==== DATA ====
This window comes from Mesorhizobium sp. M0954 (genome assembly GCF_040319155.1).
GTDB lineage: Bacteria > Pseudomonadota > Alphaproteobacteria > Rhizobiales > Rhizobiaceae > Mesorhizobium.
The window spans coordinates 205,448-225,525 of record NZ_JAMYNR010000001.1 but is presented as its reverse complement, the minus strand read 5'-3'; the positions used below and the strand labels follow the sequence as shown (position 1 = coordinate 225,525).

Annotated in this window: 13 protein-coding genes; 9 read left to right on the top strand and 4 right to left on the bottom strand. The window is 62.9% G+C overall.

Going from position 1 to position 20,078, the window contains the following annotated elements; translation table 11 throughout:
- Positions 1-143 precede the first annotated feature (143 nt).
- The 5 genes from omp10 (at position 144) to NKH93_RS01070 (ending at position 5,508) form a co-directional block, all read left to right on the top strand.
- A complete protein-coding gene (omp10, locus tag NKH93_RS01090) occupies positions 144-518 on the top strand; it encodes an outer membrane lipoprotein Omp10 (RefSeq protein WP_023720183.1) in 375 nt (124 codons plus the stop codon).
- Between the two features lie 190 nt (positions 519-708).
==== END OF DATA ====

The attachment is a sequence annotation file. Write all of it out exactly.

This window comes from Mesorhizobium sp. M0954 (genome assembly GCF_040319155.1).
GTDB lineage: Bacteria > Pseudomonadota > Alphaproteobacteria > Rhizobiales > Rhizobiaceae > Mesorhizobium.
The window spans coordinates 205,448-225,525 of record NZ_JAMYNR010000001.1 but is presented as its reverse complement, the minus strand read 5'-3'; the positions used below and the strand labels follow the sequence as shown (position 1 = coordinate 225,525).

Annotated in this window: 13 protein-coding genes; 9 read left to right on the top strand and 4 right to left on the bottom strand. The window is 62.9% G+C overall.

Going from position 1 to position 20,078, the window contains the following annotated elements; translation table 11 throughout:
- Positions 1-143 precede the first annotated feature (143 nt).
- The 5 genes from omp10 (at position 144) to NKH93_RS01070 (ending at position 5,508) form a co-directional block, all read left to right on the top strand.
- A complete protein-coding gene (omp10, locus tag NKH93_RS01090) occupies positions 144-518 on the top strand; it encodes an outer membrane lipoprotein Omp10 (RefSeq protein WP_023720183.1) in 375 nt (124 codons plus the stop codon).
- Between the two features lie 190 nt (positions 519-708).